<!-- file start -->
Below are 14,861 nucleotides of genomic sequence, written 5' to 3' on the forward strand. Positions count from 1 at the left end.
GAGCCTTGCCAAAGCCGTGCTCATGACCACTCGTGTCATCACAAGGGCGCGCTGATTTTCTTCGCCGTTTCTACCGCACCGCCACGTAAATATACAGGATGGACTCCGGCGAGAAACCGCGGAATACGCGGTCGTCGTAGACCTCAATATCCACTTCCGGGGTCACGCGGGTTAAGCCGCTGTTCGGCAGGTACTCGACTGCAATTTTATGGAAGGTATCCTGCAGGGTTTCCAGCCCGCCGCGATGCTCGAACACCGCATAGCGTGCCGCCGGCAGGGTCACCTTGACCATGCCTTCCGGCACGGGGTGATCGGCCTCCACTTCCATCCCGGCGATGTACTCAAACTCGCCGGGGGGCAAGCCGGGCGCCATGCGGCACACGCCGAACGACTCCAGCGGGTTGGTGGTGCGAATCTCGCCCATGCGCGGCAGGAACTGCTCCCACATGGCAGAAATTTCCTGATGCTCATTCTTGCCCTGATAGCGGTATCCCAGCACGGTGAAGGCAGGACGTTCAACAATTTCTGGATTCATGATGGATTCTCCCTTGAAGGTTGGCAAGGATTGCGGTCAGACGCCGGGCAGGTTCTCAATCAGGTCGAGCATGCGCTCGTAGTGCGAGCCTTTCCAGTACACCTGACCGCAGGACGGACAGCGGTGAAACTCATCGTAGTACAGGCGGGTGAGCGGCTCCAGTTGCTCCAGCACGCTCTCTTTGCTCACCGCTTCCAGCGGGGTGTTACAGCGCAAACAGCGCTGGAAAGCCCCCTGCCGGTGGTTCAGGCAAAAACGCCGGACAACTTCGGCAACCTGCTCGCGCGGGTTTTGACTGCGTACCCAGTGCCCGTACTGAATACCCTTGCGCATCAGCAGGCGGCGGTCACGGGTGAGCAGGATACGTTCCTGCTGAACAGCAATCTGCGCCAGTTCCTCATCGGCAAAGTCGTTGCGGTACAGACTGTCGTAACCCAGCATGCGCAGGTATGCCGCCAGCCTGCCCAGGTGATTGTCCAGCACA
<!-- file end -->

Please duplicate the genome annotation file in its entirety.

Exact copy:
Below are 14,861 nucleotides of genomic sequence, written 5' to 3' on the forward strand. Positions count from 1 at the left end.
GAGCCTTGCCAAAGCCGTGCTCATGACCACTCGTGTCATCACAAGGGCGCGCTGATTTTCTTCGCCGTTTCTACCGCACCGCCACGTAAATATACAGGATGGACTCCGGCGAGAAACCGCGGAATACGCGGTCGTCGTAGACCTCAATATCCACTTCCGGGGTCACGCGGGTTAAGCCGCTGTTCGGCAGGTACTCGACTGCAATTTTATGGAAGGTATCCTGCAGGGTTTCCAGCCCGCCGCGATGCTCGAACACCGCATAGCGTGCCGCCGGCAGGGTCACCTTGACCATGCCTTCCGGCACGGGGTGATCGGCCTCCACTTCCATCCCGGCGATGTACTCAAACTCGCCGGGGGGCAAGCCGGGCGCCATGCGGCACACGCCGAACGACTCCAGCGGGTTGGTGGTGCGAATCTCGCCCATGCGCGGCAGGAACTGCTCCCACATGGCAGAAATTTCCTGATGCTCATTCTTGCCCTGATAGCGGTATCCCAGCACGGTGAAGGCAGGACGTTCAACAATTTCTGGATTCATGATGGATTCTCCCTTGAAGGTTGGCAAGGATTGCGGTCAGACGCCGGGCAGGTTCTCAATCAGGTCGAGCATGCGCTCGTAGTGCGAGCCTTTCCAGTACACCTGACCGCAGGACGGACAGCGGTGAAACTCATCGTAGTACAGGCGGGTGAGCGGCTCCAGTTGCTCCAGCACGCTCTCTTTGCTCACCGCTTCCAGCGGGGTGTTACAGCGCAAACAGCGCTGGAAAGCCCCCTGCCGGTGGTTCAGGCAAAAACGCCGGACAACTTCGGCAACCTGCTCGCGCGGGTTTTGACTGCGTACCCAGTGCCCGTACTGAATACCCTTGCGCATCAGCAGGCGGCGGTCACGGGTGAGCAGGATACGTTCCTGCTGAACAGCAATCTGCGCCAGTTCCTCATCGGCAAAGTCGTTGCGGTACAGACTGTCGTAACCCAGCATGCGCAGGTATGCCGCCAGCCTGCCCAGGTGATTGTCCAGCACA